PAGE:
Look Up! West Philadelphia’s finest row homes

April 20, 2010

By Alan Jaffe
For PlanPhilly

“Look Up” is a PlanPhilly feature that encourages appreciation of our architectural and historical environment. Each week, the photo essay will focus on a different Philadelphia area neighborhood and its distinctive building styles and details, all of which make up the physical fabric of the city and region.

Spruce Hill, a sprawling neighborhood bounded by Market Street and Woodland Avenue, from 40th to 49th Streets, contains a wealth of great historic and architectural sites. The crowning jewels are probably the row homes at 4206-18 Spruce St., what Preservation Alliance executive director John Gallery calls “the most distinguished block of late 19th-century houses in the city” in his book, Philadelphia Architecture: A Guide to the City.

Brothers George Watson Hewittt and William Dempster Hewitt designed the group of Queen Anne houses in 1886 as a unified whole marked by dramatic gables, a bold color scheme, and mixed materials. Elements of the Spruce Street homes also recall the work of George Hewitt’s one-time partner, Frank Furness.

The Hewitts designed mansions in Chestnut Hill, Wynnewood and Villanova, but their specialties were churches, hotels, hospitals and other institutions. Their portfolio included the Bellevue-Stratford Hotel, Philadelphia Bourse, Philadelphia Cricket Club, Hahnemann Hospital and Hahnemann Medical College.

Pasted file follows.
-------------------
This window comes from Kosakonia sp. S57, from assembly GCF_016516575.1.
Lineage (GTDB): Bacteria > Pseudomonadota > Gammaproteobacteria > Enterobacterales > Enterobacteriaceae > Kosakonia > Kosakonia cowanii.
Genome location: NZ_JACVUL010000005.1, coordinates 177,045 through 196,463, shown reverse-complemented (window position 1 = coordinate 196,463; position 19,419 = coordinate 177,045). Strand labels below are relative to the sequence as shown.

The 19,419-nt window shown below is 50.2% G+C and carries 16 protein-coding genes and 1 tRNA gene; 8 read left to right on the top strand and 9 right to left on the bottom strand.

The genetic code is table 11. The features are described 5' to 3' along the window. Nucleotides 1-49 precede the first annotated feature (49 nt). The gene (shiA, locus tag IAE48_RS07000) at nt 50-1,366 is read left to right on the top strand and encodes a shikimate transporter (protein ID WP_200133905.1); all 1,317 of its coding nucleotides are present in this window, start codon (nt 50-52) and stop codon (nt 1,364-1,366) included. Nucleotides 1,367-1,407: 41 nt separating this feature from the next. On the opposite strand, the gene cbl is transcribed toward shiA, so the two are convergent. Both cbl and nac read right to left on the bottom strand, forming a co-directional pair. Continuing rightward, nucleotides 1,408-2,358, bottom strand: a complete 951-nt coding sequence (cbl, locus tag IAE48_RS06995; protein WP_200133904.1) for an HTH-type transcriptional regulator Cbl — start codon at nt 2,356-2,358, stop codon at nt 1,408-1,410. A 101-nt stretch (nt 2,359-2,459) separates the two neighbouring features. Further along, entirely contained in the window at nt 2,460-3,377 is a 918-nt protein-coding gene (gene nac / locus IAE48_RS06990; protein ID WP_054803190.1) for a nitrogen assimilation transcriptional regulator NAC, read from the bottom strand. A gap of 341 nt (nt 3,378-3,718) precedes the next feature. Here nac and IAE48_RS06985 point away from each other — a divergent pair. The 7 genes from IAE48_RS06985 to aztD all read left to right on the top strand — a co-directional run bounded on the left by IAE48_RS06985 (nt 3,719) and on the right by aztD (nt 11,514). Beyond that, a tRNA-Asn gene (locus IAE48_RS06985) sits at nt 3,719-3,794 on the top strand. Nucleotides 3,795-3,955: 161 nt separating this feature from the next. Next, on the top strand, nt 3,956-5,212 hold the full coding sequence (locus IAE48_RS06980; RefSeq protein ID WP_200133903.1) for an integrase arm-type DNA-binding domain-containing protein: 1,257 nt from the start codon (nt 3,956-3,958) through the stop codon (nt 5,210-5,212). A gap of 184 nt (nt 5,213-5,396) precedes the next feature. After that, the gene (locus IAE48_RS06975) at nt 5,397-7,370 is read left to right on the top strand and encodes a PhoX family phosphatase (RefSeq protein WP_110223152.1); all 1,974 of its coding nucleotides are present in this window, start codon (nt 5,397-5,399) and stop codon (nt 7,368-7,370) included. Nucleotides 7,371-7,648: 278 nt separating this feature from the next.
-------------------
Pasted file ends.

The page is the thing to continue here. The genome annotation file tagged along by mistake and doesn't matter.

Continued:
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The Hewitt homes on Spruce Street, looking southwest from the 42nd Street side, are a beautiful blend of Queen Anne characteristics, with some High Victorian flare.

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The homes on the corners of the row frame the composition.

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A view of the building from the St. Marks Street side.

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The second-floor bay windows on the corner homes step out into space.

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An elegant window of tile, metal and wood ornament serves as the focus of one of the central homes.

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Terra cotta tile adorns another second-floor window.

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The porches of the Spruce Street homes feature whimsical, welcoming columns and spindles.

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A decorative bargeboard adorns the gable over the porch.

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Graceful brackets enhance the edges of the homes.

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